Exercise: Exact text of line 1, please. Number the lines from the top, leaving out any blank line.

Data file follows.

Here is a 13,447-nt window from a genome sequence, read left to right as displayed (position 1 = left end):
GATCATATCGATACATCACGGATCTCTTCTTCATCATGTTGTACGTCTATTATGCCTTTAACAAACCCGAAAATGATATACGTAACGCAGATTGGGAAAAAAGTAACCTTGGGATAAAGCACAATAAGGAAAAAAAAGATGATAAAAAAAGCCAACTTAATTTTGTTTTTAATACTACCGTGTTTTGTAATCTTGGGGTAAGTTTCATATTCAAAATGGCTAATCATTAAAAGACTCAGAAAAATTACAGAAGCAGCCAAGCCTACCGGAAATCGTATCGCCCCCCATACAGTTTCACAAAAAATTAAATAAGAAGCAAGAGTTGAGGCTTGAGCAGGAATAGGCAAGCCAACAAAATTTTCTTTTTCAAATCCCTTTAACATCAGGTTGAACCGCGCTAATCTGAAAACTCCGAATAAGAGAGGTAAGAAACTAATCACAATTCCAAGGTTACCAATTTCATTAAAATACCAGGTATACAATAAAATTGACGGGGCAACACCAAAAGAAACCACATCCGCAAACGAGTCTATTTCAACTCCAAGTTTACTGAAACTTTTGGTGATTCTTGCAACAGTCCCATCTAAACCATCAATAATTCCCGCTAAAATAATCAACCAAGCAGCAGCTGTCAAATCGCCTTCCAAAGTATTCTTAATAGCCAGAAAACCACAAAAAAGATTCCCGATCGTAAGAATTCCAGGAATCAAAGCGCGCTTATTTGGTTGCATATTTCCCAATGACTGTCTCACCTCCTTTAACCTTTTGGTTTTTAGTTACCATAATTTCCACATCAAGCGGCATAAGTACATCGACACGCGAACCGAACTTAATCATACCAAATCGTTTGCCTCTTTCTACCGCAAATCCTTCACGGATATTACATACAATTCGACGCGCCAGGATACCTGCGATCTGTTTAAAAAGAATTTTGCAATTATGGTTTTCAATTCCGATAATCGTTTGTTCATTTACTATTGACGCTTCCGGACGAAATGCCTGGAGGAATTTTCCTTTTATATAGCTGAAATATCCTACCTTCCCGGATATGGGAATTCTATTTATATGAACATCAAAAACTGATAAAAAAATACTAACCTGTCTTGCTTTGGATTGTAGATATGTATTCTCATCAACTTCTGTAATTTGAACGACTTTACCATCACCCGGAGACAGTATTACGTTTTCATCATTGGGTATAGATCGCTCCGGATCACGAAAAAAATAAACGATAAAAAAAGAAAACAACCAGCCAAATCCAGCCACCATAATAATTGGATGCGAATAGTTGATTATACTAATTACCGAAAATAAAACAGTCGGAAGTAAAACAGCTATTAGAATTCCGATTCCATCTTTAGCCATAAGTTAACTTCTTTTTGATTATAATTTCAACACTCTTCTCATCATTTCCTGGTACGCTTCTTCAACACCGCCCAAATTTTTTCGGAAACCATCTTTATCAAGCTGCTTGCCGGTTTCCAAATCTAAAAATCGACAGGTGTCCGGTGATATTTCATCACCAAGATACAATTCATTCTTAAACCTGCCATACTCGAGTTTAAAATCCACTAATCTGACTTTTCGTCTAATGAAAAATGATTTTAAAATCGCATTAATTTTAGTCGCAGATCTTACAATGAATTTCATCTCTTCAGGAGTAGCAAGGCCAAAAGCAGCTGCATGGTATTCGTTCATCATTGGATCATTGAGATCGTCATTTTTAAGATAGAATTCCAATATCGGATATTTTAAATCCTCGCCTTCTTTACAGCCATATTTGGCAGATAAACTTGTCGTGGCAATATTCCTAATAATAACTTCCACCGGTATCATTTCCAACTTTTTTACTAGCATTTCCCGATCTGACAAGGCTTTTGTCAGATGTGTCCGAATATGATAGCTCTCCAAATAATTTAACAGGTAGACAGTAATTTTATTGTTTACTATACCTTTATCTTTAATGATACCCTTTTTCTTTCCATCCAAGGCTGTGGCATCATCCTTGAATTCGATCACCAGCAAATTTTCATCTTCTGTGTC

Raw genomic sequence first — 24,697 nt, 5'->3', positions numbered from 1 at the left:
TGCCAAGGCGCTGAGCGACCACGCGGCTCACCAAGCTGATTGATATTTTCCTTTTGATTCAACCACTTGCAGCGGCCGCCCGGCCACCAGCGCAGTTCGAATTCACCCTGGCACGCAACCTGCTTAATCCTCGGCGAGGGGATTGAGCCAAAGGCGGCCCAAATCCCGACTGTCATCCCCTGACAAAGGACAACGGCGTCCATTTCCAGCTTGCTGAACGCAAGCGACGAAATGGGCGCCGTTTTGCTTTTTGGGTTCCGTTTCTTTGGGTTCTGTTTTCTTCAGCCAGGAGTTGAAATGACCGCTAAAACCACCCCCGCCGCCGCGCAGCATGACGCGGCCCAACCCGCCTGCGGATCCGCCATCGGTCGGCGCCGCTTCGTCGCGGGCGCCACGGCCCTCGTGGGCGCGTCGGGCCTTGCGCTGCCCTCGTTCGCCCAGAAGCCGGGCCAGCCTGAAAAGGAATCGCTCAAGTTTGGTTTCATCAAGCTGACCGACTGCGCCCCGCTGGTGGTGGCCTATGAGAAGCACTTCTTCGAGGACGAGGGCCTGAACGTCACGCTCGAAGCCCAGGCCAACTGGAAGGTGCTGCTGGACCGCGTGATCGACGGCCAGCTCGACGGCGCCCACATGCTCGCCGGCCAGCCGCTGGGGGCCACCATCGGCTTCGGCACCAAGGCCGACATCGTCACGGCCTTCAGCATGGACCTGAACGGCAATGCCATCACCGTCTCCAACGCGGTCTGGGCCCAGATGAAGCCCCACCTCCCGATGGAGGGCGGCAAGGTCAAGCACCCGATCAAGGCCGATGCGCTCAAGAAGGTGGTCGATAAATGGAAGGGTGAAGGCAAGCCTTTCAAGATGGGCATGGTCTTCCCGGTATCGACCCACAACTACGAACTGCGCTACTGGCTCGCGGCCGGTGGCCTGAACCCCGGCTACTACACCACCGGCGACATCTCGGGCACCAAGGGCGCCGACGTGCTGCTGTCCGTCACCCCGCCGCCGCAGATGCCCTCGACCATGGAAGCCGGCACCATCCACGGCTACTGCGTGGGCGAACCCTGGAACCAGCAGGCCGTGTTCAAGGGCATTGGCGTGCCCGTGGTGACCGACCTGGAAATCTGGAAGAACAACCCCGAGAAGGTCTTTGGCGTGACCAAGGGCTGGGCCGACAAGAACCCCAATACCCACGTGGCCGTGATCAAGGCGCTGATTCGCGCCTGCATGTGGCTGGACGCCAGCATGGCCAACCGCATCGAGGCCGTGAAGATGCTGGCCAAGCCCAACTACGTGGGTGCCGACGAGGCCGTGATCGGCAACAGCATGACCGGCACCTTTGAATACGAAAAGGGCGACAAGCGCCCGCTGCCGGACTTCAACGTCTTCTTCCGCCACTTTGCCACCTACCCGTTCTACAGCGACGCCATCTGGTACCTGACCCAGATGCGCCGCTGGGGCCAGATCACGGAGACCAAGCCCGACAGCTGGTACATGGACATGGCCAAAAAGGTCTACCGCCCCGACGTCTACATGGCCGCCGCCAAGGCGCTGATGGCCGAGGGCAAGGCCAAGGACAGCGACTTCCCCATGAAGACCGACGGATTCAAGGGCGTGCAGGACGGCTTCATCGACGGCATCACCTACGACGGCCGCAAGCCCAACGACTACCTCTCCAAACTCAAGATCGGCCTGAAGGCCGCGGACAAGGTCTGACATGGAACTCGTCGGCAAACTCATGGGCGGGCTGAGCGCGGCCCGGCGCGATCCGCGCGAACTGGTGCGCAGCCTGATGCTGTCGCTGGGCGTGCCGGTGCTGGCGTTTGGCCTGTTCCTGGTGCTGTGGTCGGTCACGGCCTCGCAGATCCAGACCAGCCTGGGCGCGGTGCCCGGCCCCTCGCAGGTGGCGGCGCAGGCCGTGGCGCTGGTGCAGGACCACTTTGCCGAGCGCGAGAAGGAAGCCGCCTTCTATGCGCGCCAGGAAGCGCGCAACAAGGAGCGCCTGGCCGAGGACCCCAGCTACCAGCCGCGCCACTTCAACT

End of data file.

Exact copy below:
Here is a 13,447-nt window from a genome sequence, read left to right as displayed (position 1 = left end):